Compass, the tech-forward real estate brokerage, announced on Monday in an internal memo to employees that it would consolidate the roles of agent success managers, product experts and IT support into a single point of contact dubbed “the agent experience manager.”
The reshuffling will likely result in the loss of several dozen jobs at the growing company, according to a Compass source who indicated that the brokerage is currently advertising approximately 300 job openings — after hiring more than 80 new employees in January alone — and plans to increase its total headcount each month.
“This new design is optimized to grow Compass agents’ business by providing long-term, personalized support and service,” a spokesperson for Compass told Inman. “As Compass modeled the ideal support team to achieve this, we focused on a consistent request from agents: a single point of contact for all of their support needs; from onboarding to leveraging Compass technology and programs.”
The agent experience managers will still be local employees, operating within the existing hyper-local support structure that Compass has built.
On the surface, the consolidation seems like it would have resulted in a massive loss of jobs, but a source insisted the layoffs would equate to roughly one-quarter of one percent of the company’s 18,000-person headcount, which comes out to approximately 45 jobs.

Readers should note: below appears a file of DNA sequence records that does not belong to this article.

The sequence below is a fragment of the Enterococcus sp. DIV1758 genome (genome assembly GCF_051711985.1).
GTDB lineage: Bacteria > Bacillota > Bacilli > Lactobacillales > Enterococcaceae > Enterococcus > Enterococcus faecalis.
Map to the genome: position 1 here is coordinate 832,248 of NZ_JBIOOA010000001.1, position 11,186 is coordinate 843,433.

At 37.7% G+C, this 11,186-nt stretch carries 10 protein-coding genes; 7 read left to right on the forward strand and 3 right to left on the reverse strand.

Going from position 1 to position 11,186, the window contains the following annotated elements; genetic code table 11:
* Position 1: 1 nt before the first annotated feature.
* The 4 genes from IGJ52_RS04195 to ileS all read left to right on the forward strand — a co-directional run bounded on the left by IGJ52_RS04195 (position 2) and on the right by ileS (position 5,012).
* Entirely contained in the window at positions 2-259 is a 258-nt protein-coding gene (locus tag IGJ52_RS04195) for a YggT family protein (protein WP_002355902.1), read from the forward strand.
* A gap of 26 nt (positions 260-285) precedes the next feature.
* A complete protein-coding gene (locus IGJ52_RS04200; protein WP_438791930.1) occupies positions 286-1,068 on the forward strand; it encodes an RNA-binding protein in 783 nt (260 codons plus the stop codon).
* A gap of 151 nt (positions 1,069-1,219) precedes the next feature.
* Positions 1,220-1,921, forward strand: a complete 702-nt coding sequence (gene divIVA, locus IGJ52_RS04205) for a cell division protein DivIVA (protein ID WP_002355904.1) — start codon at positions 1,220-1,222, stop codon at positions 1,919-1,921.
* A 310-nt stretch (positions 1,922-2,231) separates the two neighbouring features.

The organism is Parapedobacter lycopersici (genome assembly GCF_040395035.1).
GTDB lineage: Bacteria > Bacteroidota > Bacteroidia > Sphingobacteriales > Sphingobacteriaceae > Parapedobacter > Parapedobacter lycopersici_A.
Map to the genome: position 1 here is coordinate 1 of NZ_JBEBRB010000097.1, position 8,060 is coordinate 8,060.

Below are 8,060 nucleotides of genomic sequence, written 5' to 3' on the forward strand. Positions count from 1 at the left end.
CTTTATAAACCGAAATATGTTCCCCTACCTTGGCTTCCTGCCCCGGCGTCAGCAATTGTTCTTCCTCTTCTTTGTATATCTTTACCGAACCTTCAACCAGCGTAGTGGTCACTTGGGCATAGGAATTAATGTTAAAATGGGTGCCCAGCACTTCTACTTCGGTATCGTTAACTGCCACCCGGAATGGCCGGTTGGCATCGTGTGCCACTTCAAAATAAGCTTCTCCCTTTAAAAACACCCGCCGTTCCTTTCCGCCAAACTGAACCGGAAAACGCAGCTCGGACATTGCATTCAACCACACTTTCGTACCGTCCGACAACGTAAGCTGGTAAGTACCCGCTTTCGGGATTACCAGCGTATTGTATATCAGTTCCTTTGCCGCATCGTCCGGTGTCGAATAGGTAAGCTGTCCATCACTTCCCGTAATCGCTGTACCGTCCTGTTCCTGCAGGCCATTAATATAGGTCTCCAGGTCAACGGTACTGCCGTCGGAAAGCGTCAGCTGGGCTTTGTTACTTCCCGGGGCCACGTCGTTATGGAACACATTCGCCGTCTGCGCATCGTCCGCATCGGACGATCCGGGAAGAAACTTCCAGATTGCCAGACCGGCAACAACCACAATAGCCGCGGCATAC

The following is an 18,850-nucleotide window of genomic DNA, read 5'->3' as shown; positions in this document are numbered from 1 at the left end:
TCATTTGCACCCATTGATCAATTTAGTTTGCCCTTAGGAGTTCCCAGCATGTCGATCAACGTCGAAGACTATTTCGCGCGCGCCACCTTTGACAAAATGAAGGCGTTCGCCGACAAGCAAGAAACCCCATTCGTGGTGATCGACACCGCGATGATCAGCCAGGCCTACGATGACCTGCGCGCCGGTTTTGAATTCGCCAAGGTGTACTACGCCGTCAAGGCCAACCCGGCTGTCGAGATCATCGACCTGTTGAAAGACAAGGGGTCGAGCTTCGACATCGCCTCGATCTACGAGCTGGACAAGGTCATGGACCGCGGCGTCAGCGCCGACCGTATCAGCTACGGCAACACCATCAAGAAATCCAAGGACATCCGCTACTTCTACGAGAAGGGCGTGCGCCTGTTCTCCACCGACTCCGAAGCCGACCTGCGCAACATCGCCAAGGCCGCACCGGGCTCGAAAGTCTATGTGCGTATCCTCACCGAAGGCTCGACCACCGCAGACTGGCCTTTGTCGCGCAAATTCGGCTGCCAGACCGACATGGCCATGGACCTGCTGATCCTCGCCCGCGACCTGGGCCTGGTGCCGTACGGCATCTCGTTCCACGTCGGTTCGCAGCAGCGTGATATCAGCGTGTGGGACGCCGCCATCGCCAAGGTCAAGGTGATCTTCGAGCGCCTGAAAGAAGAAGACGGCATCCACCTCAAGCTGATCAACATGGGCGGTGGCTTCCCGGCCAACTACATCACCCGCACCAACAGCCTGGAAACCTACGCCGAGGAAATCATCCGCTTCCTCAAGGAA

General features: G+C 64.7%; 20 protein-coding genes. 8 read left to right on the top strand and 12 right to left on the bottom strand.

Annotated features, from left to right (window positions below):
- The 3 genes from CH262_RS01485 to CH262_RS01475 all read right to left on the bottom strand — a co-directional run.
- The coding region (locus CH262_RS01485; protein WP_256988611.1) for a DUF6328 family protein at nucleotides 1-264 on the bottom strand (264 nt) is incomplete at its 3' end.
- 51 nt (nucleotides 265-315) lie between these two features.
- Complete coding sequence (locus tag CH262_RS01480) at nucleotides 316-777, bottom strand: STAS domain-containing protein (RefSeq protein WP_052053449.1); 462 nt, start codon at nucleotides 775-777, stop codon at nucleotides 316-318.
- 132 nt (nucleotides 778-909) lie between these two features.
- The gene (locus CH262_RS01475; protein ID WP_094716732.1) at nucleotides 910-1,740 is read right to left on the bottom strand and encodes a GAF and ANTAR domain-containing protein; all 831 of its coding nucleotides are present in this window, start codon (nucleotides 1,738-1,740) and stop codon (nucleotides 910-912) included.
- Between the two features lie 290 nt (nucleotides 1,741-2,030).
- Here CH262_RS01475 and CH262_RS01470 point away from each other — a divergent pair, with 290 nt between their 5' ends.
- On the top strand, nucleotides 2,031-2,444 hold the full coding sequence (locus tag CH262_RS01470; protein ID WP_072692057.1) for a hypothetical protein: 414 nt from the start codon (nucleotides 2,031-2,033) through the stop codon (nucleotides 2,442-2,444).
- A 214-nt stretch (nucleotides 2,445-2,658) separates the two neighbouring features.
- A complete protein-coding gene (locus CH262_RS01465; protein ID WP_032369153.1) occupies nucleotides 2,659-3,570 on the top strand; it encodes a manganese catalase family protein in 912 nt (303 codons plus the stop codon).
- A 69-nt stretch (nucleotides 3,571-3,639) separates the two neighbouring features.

At the same time, Compass has been in constant growth mode over the past few years with no plans to change course as the company marches toward ambitious market share goals. Compass plans to grow its total headcount during each month of 2020.
The company’s robust engineering team will also experience no job loss from the re-shuffling.
The agent experience team structure will begin to take effect in March 2020, after extensive training for the new role, including training for each Compass agent.
Speculation has grown as to whether Compass would at some point in the near future seek an initial public offering (IPO). The company has raised $1.5 billion in venture capital funding, in part from the SoftBank Vision Fund, while increasing its valuation to $6.4 billion.
Given the struggles other SoftBank-backed tech companies have faced en route to initial public offerings, a streamlining of business operations ahead of an inevitable IPO would seem sensible. However, a Compass source said no immediate plans for an IPO have been discussed.
The source added that Compass’ other goals, including achieving 20 percent of market share in the nation’s top 20 markets by the end of 2020, remain top of mind.
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